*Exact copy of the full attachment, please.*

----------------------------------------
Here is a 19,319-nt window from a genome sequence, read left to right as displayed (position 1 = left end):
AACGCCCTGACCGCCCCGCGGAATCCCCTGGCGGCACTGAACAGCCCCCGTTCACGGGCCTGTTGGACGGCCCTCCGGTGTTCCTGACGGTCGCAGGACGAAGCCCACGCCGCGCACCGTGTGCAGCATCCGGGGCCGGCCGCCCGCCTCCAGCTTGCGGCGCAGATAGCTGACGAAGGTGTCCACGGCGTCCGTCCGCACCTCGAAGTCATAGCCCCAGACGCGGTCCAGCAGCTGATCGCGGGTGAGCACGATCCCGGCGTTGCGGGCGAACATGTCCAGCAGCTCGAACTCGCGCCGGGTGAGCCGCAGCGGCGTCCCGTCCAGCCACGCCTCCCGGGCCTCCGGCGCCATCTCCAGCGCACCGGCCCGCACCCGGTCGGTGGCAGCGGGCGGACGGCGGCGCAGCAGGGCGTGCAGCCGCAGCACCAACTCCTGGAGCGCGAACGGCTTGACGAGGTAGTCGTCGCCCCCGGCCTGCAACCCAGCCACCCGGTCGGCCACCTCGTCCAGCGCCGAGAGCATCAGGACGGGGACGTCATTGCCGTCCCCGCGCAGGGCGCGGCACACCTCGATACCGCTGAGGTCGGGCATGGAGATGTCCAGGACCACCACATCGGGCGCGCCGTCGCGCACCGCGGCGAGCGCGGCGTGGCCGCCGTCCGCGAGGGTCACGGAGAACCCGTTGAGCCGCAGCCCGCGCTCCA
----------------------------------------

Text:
Here is a 19,319-nt window from a genome sequence, read left to right as displayed (position 1 = left end):
AACGCCCTGACCGCCCCGCGGAATCCCCTGGCGGCACTGAACAGCCCCCGTTCACGGGCCTGTTGGACGGCCCTCCGGTGTTCCTGACGGTCGCAGGACGAAGCCCACGCCGCGCACCGTGTGCAGCATCCGGGGCCGGCCGCCCGCCTCCAGCTTGCGGCGCAGATAGCTGACGAAGGTGTCCACGGCGTCCGTCCGCACCTCGAAGTCATAGCCCCAGACGCGGTCCAGCAGCTGATCGCGGGTGAGCACGATCCCGGCGTTGCGGGCGAACATGTCCAGCAGCTCGAACTCGCGCCGGGTGAGCCGCAGCGGCGTCCCGTCCAGCCACGCCTCCCGGGCCTCCGGCGCCATCTCCAGCGCACCGGCCCGCACCCGGTCGGTGGCAGCGGGCGGACGGCGGCGCAGCAGGGCGTGCAGCCGCAGCACCAACTCCTGGAGCGCGAACGGCTTGACGAGGTAGTCGTCGCCCCCGGCCTGCAACCCAGCCACCCGGTCGGCCACCTCGTCCAGCGCCGAGAGCATCAGGACGGGGACGTCATTGCCGTCCCCGCGCAGGGCGCGGCACACCTCGATACCGCTGAGGTCGGGCATGGAGATGTCCAGGACCACCACATCGGGCGCGCCGTCGCGCACCGCGGCGAGCGCGGCGTGGCCGCCGTCCGCGAGGGTCACGGAGAACCCGTTGAGCCGCAGCCCGCGCTCCA